Every billionaire is a policy failure,” so goes a slogan associated with the Left. And if you were to ask US Sen. Bernie Sanders, billionaires shouldn’t even exist. Can someone become insanely rich on honesty and hard work alone? Do we benefit from their existence at all? Should society place expectations on their accumulated wealth?
Billionaires have been a subject of plentiful fascination. They are like the outliers of all outliers, the Everest of material success. In our meritorious society, where class progression is an aspiration and a possibility, they are seen as those who have braved the biggest of all odds.
But there is a growing alternative view, one where their business models are being challenged , even threatened, sometimes by national leaders. In other parts of the world, they are the hot subject of a special kind of taxes. And the faith society once lavished on them—for their acumen or sense of philanthropy—has gone dry. Paul Krugman recently asked in The New York Times whether it was time for “bursting the billionaire bubble.”
It has been reported that there is a billionaire created every 48 hours. The exclusive club apparently gains membership exponentially. This year, some of these additions grabbed international headlines—Kylie Jenner, for instance, who, according to a Forbes article in March, was set to become “the world’s youngest self-made billionaire.” In June, Jay-Z was branded “hip hop’s first billionaire,” also by Forbes. Spotify’s Daniel Ek and Martin Lorentzon have also joined the ranks.
If this is an equal society, there probably should be no billionaires, and people like Kylie and Jay-Z wouldn’t even become filthy rich. But we don’t live in a society like that. Instead, we live in an environment where demand fuels enterprise. And with high demand comes high revenues for those with the capital and resources to meet such demands. Thus, them billionaires.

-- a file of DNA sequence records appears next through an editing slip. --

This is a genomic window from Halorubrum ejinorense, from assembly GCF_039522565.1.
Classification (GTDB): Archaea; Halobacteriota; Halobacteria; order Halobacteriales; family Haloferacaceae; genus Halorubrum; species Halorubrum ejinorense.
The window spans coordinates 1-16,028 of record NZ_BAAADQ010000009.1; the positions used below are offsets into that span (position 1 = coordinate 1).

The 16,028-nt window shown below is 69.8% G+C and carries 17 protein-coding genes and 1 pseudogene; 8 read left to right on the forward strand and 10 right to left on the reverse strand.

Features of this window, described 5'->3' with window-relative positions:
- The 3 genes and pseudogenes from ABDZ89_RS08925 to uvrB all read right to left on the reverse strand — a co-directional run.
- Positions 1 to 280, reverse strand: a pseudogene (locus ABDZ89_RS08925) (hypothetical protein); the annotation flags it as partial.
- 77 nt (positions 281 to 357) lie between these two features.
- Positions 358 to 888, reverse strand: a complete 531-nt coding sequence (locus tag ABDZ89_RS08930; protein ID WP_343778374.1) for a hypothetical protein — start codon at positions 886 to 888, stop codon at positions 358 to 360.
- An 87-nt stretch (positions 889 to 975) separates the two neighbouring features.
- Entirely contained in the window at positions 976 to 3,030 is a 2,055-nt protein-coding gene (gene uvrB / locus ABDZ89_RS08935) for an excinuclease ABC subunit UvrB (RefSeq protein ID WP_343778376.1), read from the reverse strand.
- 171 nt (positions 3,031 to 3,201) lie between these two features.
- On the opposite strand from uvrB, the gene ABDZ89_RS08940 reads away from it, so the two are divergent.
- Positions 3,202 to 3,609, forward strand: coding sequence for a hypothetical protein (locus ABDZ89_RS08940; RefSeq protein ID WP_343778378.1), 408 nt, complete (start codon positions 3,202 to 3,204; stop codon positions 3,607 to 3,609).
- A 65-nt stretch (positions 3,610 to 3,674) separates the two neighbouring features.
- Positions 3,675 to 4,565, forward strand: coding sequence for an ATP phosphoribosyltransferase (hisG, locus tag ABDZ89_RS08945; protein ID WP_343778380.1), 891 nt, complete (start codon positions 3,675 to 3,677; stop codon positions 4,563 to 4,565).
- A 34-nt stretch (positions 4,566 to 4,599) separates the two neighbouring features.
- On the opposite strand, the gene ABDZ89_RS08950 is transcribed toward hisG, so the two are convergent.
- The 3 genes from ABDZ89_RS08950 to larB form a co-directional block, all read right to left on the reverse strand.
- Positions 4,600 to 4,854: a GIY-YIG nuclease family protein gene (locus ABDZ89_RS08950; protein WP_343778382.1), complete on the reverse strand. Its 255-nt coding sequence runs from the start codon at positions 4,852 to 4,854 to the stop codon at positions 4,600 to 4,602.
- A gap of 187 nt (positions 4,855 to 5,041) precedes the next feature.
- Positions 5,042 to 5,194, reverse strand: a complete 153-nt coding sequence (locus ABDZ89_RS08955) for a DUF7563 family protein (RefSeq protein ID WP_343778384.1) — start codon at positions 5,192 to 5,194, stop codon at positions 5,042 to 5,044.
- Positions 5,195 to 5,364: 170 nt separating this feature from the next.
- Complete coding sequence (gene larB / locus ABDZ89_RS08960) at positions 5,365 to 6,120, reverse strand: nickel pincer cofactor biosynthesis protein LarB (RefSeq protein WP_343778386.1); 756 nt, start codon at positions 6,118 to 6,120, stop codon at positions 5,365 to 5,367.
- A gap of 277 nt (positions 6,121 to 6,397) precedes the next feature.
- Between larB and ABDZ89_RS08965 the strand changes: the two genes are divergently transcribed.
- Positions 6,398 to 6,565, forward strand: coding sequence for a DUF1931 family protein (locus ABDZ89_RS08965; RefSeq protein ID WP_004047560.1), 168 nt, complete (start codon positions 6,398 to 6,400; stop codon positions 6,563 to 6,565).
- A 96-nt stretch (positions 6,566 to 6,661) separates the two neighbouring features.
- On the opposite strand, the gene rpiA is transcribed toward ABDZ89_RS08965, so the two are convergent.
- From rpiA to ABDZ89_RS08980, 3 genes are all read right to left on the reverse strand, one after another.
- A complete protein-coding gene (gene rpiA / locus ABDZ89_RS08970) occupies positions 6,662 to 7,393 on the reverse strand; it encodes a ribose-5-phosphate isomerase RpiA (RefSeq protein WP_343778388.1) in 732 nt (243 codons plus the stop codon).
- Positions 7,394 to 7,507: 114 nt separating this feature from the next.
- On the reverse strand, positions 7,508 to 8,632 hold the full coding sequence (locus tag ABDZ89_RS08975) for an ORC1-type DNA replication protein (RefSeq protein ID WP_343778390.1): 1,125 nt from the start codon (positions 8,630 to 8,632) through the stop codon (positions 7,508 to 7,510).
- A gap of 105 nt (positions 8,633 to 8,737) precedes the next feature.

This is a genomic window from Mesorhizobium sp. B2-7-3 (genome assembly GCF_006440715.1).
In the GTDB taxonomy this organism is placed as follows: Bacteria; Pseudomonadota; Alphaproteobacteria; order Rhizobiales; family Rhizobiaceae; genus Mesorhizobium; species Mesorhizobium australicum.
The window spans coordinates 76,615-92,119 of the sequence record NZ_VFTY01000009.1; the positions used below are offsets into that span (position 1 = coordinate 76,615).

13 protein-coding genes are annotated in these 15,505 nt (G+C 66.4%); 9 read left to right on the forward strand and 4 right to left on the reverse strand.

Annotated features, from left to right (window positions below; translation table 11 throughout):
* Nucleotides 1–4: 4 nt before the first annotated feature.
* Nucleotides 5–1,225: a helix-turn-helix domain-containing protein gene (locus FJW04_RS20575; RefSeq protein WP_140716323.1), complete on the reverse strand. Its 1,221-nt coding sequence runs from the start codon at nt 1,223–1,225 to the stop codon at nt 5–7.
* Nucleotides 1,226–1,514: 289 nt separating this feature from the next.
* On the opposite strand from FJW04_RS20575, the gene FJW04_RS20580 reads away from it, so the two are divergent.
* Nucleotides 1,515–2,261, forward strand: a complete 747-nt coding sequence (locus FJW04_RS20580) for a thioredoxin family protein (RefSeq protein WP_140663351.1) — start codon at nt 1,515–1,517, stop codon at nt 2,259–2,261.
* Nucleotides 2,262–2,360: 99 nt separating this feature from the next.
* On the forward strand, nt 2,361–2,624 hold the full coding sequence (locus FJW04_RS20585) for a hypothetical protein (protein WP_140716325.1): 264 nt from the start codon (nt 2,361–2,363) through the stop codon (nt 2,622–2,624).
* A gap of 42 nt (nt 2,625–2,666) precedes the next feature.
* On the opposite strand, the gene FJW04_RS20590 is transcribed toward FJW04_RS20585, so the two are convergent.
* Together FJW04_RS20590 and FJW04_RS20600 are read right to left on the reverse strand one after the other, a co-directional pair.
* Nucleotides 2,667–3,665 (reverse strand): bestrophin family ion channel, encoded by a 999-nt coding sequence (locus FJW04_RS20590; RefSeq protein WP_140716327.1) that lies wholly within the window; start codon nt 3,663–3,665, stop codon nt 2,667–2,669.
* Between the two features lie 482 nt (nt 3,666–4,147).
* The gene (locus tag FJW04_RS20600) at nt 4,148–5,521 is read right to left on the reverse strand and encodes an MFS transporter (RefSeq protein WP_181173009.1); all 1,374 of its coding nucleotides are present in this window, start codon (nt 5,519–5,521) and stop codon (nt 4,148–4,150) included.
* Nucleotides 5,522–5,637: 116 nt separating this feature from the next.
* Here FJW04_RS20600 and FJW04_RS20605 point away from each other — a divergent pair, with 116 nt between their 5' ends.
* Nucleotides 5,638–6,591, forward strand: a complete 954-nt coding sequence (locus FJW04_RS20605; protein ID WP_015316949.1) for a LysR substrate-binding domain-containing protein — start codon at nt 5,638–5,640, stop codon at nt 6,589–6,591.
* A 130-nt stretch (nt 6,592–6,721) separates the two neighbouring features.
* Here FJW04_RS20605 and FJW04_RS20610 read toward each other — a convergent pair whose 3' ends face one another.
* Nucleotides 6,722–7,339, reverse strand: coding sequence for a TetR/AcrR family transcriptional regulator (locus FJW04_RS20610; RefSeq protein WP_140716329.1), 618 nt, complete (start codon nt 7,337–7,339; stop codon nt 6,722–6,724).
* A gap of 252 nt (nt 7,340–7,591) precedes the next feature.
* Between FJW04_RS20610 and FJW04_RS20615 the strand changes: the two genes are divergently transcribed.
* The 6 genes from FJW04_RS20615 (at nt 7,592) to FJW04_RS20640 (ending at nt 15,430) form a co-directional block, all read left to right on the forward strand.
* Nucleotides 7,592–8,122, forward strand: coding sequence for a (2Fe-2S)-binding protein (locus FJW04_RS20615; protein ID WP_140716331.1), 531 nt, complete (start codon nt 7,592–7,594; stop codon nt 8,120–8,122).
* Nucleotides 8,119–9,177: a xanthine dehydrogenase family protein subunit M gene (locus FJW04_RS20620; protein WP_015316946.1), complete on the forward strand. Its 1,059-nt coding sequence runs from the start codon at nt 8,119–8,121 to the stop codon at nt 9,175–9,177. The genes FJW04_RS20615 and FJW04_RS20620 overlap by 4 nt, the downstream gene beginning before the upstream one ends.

But are billionaires a political glitch? Are they an indication that the government failed, in fact, to have a system that ensures that majority of the income goes to the many?
Leaders have started to notice. Sanders is proposing to tax the superrich at rates as high as 8 percent for wealth over $10 billion, while Sen. Elizabeth Warren wants to levy a 2-percent tax on wealth above $50 million and 3 percent on wealth above $1 billion. In the United Kingdom, Labour Party leader Jeremy Corbyn vows to run after those who have enriched themselves by exploiting a “rigged system.” Britons share his views, according to recent surveys results. They believe that having more billionaires prove that “society is getting worse” and that there should be “no billionaire under any circumstances.”
In our country, President Duterte has publicly expressed outrage over “oligarchs“ for various reasons, such as billions in unpaid taxes and alleged economic sabotage. Early this month, he ranted that he would show Filipinos how to “slap millionaires and billionaires.”
The anti-billionaire sentiment is understandable and may have its merits. No one should get rich, let alone mind-bogglingly rich, at the expense of others. As Grace Blakeley wrote for The New Statesman, billionaires don’t create wealth, they extract them. These capitalists take over valuable and scarce resources, then overcharge those who use them. Those who have accumulated wealth by exploitation or through government loopholes rightly deserve the ire of society.
The government, for its part, should be more conscientious not only about creating wealth, but more importantly, also ensuring that it ends up being distributed equitably—that many more share in its benefits. When certain firms are granted virtual monopolies over resources or its owners become cronies of the powers that be, the situation creates an enormous opportunity for abnormal wealth creation. Add to that labor and tax policies that shift resources to a privileged few. In a fair world, markets should be engineered or structured not to lean toward a select segment of the population.
But while it is easy to blame the system and/or the politicians behind it, we’ve also contributed much to creating these billionaires. We’ve purchased their products, patronized their businesses and depended on their services. Our consumerism is the lubricant that gets the wheel turning for them.
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